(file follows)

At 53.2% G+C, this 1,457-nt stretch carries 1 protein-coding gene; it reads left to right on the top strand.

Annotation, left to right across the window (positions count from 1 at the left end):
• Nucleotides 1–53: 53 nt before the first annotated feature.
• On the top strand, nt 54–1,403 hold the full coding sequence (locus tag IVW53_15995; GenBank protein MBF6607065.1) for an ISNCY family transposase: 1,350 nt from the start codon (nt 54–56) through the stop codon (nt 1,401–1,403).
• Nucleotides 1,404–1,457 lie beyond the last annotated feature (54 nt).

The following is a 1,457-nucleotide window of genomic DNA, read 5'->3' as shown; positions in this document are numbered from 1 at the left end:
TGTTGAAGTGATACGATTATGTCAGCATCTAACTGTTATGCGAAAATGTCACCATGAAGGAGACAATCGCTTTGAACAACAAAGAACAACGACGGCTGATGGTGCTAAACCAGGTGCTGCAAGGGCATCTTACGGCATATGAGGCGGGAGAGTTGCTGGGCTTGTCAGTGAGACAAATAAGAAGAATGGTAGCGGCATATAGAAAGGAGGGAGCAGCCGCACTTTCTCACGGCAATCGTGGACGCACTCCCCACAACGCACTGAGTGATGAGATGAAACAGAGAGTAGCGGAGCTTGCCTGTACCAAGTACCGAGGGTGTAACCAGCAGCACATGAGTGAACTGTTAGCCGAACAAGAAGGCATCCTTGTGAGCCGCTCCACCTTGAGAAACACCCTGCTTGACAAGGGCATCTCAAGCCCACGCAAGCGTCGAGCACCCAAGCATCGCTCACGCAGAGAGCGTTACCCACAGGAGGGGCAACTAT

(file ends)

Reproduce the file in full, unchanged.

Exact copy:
At 53.2% G+C, this 1,457-nt stretch carries 1 protein-coding gene; it reads left to right on the top strand.

Annotation, left to right across the window (positions count from 1 at the left end):
• Nucleotides 1–53: 53 nt before the first annotated feature.
• On the top strand, nt 54–1,403 hold the full coding sequence (locus tag IVW53_15995; GenBank protein MBF6607065.1) for an ISNCY family transposase: 1,350 nt from the start codon (nt 54–56) through the stop codon (nt 1,401–1,403).
• Nucleotides 1,404–1,457 lie beyond the last annotated feature (54 nt).

The following is a 1,457-nucleotide window of genomic DNA, read 5'->3' as shown; positions in this document are numbered from 1 at the left end:
TGTTGAAGTGATACGATTATGTCAGCATCTAACTGTTATGCGAAAATGTCACCATGAAGGAGACAATCGCTTTGAACAACAAAGAACAACGACGGCTGATGGTGCTAAACCAGGTGCTGCAAGGGCATCTTACGGCATATGAGGCGGGAGAGTTGCTGGGCTTGTCAGTGAGACAAATAAGAAGAATGGTAGCGGCATATAGAAAGGAGGGAGCAGCCGCACTTTCTCACGGCAATCGTGGACGCACTCCCCACAACGCACTGAGTGATGAGATGAAACAGAGAGTAGCGGAGCTTGCCTGTACCAAGTACCGAGGGTGTAACCAGCAGCACATGAGTGAACTGTTAGCCGAACAAGAAGGCATCCTTGTGAGCCGCTCCACCTTGAGAAACACCCTGCTTGACAAGGGCATCTCAAGCCCACGCAAGCGTCGAGCACCCAAGCATCGCTCACGCAGAGAGCGTTACCCACAGGAGGGGCAACTAT